by Herman Melville
Moby-Dick Chapter 108: Ahab and the Carpenter Summary
- The novel returns to a playbook-style format with stage directions.
- In the evening, the carpenter is working on Ahab’s new ivory leg by lantern-light.
- The blacksmith is working, too, in the background.
- The carpenter murmurs to himself about the leg as he works on it.
- Ahab visits the carpenter so the length of the leg can be measured.
- He asks the carpenter what the blacksmith is doing, and the carpenter explains that the blacksmith is making the buckle-screw.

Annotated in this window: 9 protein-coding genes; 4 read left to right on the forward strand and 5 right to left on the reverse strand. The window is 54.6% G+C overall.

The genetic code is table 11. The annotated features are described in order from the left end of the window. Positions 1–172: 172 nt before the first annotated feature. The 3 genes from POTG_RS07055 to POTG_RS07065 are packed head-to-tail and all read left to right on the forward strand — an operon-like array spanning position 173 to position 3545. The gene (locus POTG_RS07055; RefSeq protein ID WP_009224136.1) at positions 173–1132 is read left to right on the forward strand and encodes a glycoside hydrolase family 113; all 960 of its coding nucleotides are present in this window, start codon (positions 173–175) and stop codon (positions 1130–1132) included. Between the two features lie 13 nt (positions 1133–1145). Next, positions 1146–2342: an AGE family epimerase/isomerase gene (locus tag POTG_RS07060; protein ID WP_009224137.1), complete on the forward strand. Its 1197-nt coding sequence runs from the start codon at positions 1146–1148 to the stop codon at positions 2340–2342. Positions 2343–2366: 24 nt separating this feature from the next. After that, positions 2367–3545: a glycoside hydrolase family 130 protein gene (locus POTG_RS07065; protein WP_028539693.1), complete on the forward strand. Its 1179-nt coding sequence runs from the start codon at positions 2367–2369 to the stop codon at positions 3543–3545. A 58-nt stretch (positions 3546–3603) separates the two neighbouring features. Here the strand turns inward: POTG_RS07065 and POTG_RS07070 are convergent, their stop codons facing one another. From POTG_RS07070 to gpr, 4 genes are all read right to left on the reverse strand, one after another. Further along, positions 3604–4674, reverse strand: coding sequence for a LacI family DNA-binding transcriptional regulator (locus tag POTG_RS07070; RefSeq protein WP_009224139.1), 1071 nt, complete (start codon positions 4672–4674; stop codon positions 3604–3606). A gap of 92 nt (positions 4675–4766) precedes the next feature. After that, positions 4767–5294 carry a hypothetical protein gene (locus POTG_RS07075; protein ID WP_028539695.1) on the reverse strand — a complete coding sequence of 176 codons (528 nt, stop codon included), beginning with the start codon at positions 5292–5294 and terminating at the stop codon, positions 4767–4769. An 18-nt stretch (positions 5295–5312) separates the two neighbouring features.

- Ahab describes the blacksmith as a second Prometheus, and jokes that he’s going to order him to forge a completely mechanical man.
- Ahab begins to talk to about creation, and the carpenter doesn’t know whether he’s talking to himself or not.
- Then Ahab asks the carpenter if, in addition to making the new bone leg, he can make Ahab stop feeling the old leg in its place, which, of course, he can’t.
- Ahab laments the fact that he must depend on the carpenter’s help, when he’d rather feel himself entirely free and independent.
- The carpenter resumes his work, reminding himself that Stubb always calls Ahab "queer" and feeling the truth of that label.
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